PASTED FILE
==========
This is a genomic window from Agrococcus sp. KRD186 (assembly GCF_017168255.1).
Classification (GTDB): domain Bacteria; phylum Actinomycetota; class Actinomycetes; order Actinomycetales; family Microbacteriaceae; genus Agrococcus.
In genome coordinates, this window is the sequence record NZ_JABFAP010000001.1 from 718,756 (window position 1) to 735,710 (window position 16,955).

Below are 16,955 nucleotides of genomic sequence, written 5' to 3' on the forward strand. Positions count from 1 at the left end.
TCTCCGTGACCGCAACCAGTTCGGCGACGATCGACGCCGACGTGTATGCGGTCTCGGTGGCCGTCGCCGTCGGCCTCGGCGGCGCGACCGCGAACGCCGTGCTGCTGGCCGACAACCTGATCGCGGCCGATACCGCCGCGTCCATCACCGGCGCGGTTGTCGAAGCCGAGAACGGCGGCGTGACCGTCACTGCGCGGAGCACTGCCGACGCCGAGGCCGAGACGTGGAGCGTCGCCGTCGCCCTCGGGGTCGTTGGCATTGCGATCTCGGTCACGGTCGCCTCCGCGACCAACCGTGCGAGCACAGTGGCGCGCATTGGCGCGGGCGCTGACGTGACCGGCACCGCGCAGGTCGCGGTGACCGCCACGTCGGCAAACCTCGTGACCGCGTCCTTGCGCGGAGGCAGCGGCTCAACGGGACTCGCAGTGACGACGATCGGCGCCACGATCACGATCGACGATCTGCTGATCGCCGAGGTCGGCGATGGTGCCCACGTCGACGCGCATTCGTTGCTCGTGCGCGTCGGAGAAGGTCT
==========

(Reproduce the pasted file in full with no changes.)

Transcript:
This is a genomic window from Agrococcus sp. KRD186 (assembly GCF_017168255.1).
Classification (GTDB): domain Bacteria; phylum Actinomycetota; class Actinomycetes; order Actinomycetales; family Microbacteriaceae; genus Agrococcus.
In genome coordinates, this window is the sequence record NZ_JABFAP010000001.1 from 718,756 (window position 1) to 735,710 (window position 16,955).

Below are 16,955 nucleotides of genomic sequence, written 5' to 3' on the forward strand. Positions count from 1 at the left end.
TCTCCGTGACCGCAACCAGTTCGGCGACGATCGACGCCGACGTGTATGCGGTCTCGGTGGCCGTCGCCGTCGGCCTCGGCGGCGCGACCGCGAACGCCGTGCTGCTGGCCGACAACCTGATCGCGGCCGATACCGCCGCGTCCATCACCGGCGCGGTTGTCGAAGCCGAGAACGGCGGCGTGACCGTCACTGCGCGGAGCACTGCCGACGCCGAGGCCGAGACGTGGAGCGTCGCCGTCGCCCTCGGGGTCGTTGGCATTGCGATCTCGGTCACGGTCGCCTCCGCGACCAACCGTGCGAGCACAGTGGCGCGCATTGGCGCGGGCGCTGACGTGACCGGCACCGCGCAGGTCGCGGTGACCGCCACGTCGGCAAACCTCGTGACCGCGTCCTTGCGCGGAGGCAGCGGCTCAACGGGACTCGCAGTGACGACGATCGGCGCCACGATCACGATCGACGATCTGCTGATCGCCGAGGTCGGCGATGGTGCCCACGTCGACGCGCATTCGTTGCTCGTGCGCGTCGGAGAAGGTCT